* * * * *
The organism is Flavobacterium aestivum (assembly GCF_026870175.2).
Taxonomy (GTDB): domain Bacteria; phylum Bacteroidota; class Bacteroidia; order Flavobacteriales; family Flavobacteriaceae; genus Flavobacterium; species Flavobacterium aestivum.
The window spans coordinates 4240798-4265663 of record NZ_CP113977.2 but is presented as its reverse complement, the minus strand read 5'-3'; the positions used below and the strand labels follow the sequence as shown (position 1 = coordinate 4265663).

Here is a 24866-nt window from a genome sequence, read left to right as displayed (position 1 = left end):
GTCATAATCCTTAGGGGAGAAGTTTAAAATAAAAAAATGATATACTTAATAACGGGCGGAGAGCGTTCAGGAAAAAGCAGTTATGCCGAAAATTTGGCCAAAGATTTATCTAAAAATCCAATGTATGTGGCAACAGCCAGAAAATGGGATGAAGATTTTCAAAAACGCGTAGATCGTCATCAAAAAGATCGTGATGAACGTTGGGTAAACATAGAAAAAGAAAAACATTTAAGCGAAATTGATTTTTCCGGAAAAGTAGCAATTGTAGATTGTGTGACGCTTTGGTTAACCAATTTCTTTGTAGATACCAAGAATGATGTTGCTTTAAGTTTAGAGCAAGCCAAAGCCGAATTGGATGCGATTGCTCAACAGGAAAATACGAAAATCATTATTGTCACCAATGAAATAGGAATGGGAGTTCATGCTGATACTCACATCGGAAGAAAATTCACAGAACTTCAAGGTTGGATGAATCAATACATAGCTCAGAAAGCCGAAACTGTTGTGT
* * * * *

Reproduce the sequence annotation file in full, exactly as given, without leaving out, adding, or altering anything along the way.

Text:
The organism is Flavobacterium aestivum (assembly GCF_026870175.2).
Taxonomy (GTDB): domain Bacteria; phylum Bacteroidota; class Bacteroidia; order Flavobacteriales; family Flavobacteriaceae; genus Flavobacterium; species Flavobacterium aestivum.
The window spans coordinates 4240798-4265663 of record NZ_CP113977.2 but is presented as its reverse complement, the minus strand read 5'-3'; the positions used below and the strand labels follow the sequence as shown (position 1 = coordinate 4265663).

Here is a 24866-nt window from a genome sequence, read left to right as displayed (position 1 = left end):
GTCATAATCCTTAGGGGAGAAGTTTAAAATAAAAAAATGATATACTTAATAACGGGCGGAGAGCGTTCAGGAAAAAGCAGTTATGCCGAAAATTTGGCCAAAGATTTATCTAAAAATCCAATGTATGTGGCAACAGCCAGAAAATGGGATGAAGATTTTCAAAAACGCGTAGATCGTCATCAAAAAGATCGTGATGAACGTTGGGTAAACATAGAAAAAGAAAAACATTTAAGCGAAATTGATTTTTCCGGAAAAGTAGCAATTGTAGATTGTGTGACGCTTTGGTTAACCAATTTCTTTGTAGATACCAAGAATGATGTTGCTTTAAGTTTAGAGCAAGCCAAAGCCGAATTGGATGCGATTGCTCAACAGGAAAATACGAAAATCATTATTGTCACCAATGAAATAGGAATGGGAGTTCATGCTGATACTCACATCGGAAGAAAATTCACAGAACTTCAAGGTTGGATGAATCAATACATAGCTCAGAAAGCCGAAACTGTTGTGT